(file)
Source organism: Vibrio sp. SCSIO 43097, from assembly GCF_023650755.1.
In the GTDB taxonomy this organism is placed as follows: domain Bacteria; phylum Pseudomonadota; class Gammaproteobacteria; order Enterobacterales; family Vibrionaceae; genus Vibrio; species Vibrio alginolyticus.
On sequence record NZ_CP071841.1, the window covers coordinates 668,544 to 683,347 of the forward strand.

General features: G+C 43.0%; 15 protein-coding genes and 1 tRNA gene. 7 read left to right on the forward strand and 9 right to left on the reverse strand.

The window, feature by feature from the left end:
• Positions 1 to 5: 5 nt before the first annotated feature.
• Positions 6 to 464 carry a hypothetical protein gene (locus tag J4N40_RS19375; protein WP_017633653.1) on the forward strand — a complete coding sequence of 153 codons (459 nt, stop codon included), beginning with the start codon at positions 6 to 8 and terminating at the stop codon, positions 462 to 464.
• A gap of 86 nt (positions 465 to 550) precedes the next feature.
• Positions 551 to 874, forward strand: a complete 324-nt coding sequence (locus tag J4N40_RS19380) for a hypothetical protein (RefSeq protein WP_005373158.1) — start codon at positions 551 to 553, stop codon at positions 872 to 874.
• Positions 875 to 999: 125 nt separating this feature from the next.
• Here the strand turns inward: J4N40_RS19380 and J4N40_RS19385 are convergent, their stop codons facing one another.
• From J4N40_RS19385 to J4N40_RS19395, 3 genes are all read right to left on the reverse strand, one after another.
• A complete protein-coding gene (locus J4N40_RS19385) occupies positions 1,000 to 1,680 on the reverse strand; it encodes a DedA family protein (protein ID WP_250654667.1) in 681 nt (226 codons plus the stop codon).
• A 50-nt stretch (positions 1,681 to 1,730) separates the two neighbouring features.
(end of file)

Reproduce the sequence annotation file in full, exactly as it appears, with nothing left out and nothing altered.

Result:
Source organism: Vibrio sp. SCSIO 43097, from assembly GCF_023650755.1.
In the GTDB taxonomy this organism is placed as follows: domain Bacteria; phylum Pseudomonadota; class Gammaproteobacteria; order Enterobacterales; family Vibrionaceae; genus Vibrio; species Vibrio alginolyticus.
On sequence record NZ_CP071841.1, the window covers coordinates 668,544 to 683,347 of the forward strand.

General features: G+C 43.0%; 15 protein-coding genes and 1 tRNA gene. 7 read left to right on the forward strand and 9 right to left on the reverse strand.

The window, feature by feature from the left end:
• Positions 1 to 5: 5 nt before the first annotated feature.
• Positions 6 to 464 carry a hypothetical protein gene (locus tag J4N40_RS19375; protein WP_017633653.1) on the forward strand — a complete coding sequence of 153 codons (459 nt, stop codon included), beginning with the start codon at positions 6 to 8 and terminating at the stop codon, positions 462 to 464.
• A gap of 86 nt (positions 465 to 550) precedes the next feature.
• Positions 551 to 874, forward strand: a complete 324-nt coding sequence (locus tag J4N40_RS19380) for a hypothetical protein (RefSeq protein WP_005373158.1) — start codon at positions 551 to 553, stop codon at positions 872 to 874.
• Positions 875 to 999: 125 nt separating this feature from the next.
• Here the strand turns inward: J4N40_RS19380 and J4N40_RS19385 are convergent, their stop codons facing one another.
• From J4N40_RS19385 to J4N40_RS19395, 3 genes are all read right to left on the reverse strand, one after another.
• A complete protein-coding gene (locus J4N40_RS19385) occupies positions 1,000 to 1,680 on the reverse strand; it encodes a DedA family protein (protein ID WP_250654667.1) in 681 nt (226 codons plus the stop codon).
• A 50-nt stretch (positions 1,681 to 1,730) separates the two neighbouring features.